Millions of young people own smartphones which enable them to access information and connect with others and learn.
It’s the potency of the tools at their disposal which two young forward-thinking medical doctors want to harness to bring about change in the health sector.
For 30-year-old Dr Sivuyile Madikana, social media is one of the tools that will help drive his passion for a change in public health care in Africa.
He is working on an app that will “revolutionise” the way public health care is delivered on the continent and he hopes to launch it within the next eight months.
“We are dealing with complex issues such as gender-based violence and we need to use social media to help fight this. It’s time to use social media to advance us instead of trivial things,” Madikana said.
Currently, he owns and manages a health initiative, #VarsityConvos, whose target audience is students at institutions of higher learning.
The initiative was started last year and uses both digital media and live discussions to facilitate dialogues about health issues, specifically HIV/Aids, social justice and other issues affecting students.
In 2016, Madikana was chosen as an ambassador for the Brothers For Life (BFL) campaign, which promotes HIV/Aids awareness for positive health norms in young men.
He used social media tools, such as Twitter and Facebook, to create a platform for discussion and believes these have helped change health behaviour in young people.
Madikana lives in New York, in the US, where he is a master of public health (MPH) candidate at New York University, specialising in health-care management and policy. He has also worked for the UN, doing research on how digital technology can be used to advance the agenda for gender equality and health of adolescent girls and young women.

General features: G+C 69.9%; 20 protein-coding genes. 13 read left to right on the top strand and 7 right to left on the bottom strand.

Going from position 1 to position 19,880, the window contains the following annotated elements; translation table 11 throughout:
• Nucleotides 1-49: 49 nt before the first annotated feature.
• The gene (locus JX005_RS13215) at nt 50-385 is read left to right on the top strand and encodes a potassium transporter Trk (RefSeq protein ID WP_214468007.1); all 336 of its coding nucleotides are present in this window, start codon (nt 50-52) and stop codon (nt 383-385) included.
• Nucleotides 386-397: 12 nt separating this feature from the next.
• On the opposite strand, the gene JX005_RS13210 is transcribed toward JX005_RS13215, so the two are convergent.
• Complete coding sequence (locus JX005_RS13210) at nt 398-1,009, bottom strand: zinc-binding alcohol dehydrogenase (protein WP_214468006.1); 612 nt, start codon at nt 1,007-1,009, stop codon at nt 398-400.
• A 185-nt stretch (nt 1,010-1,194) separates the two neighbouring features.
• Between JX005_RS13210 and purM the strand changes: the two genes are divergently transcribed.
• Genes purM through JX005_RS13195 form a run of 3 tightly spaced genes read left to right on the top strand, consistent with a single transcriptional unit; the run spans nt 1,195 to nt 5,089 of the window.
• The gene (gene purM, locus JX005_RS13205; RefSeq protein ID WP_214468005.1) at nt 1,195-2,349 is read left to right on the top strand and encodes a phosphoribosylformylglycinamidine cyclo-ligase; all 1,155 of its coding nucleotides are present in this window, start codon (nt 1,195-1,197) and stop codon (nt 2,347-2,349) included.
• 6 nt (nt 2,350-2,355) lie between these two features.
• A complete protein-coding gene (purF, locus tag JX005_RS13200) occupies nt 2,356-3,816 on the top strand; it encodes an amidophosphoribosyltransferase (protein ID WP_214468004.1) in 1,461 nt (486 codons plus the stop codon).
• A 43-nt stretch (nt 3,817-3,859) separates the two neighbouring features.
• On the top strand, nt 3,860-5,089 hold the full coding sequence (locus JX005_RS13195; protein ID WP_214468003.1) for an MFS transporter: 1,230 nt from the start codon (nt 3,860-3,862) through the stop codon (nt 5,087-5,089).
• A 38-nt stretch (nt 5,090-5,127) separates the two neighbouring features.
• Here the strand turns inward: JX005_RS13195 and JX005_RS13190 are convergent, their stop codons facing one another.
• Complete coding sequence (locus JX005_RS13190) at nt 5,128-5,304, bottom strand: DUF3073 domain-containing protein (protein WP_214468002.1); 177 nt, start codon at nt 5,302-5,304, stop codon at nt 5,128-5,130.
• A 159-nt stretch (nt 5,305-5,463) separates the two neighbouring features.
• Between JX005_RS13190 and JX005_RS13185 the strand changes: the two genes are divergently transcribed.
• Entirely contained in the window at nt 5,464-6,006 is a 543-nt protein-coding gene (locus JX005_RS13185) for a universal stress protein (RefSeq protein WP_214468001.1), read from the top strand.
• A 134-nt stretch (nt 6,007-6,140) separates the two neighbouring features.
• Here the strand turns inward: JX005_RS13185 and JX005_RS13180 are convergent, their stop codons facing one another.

“My focus is on how to shape public health policies to enable us to be at the cutting-edge of the provision of health care to a wider reach. Developing nations need to come up with forward-thinking solutions.
“I’ve used social media to engage with young people and to make awareness on health issues, communicable diseases and lifestyle related ones,” he said.
Madikana said health needed to be looked at in a holistic way and access to health care was a universal right.
Already his studies in New York have exposed to him to a lot of advances in the US which he hoped Africa could emulate.
“Digital health care in the public sector will play a very important role.
“We need systems to help us improve health care.
“South Africa wants to improve access to public health care, as evidenced by the proposed National Health Insurance, but we need to set things in place,” he said.
However, Madikana said he would not wait for the government and business before he could make a difference.
“My philosophy in life is just do it and people will catch on to it.
“Do what you need to do and some people will work with you towards the goal,” he added.
In two months, former Miss South Africa and medical doctor Adè van Heerden will launch a technology project that will create a buzz in lifestyle medicine.
“I don’t want to share much about it now, but I regard social media as a leadership tool,” she said, while trying hard to suppress the excitement.
Van Heerden currently shares medical information with millions through a TV breakfast show, where people get an opportunity to ask her medical-related questions.
“I feel that I am obligated to educate people on health issues and I am passionate about young girls,” she explained.
She plans to use social media as a “safe space” to encourage young people to talk about issues that they would not ordinarily ask parents and to inspire them to dream big”.
Van Heerden, 27, has just passed on the title of Miss South Africa to her successor, Tamryn Green, but she counts her main achievements as the ability to change lives and shape minds.
“The greater purpose is how do I serve my country?
“Most people regarded as role models by young girls like to share on social media platforms their glamorous lifestyles.
“But I want to use social media to share knowledge and connect with people.”
Van Heerden is also an army lieutenant, a rank she earned while working at the Second Military hospital after qualifying as a doctor in 2015.
“I don’t work on projects just to add yet another achievement to a list.
“The youth, especially young girls and women, are close to my heart so I work on empowering and inspiring them,” added Van Heerden.
We wait with bated breath for the new project.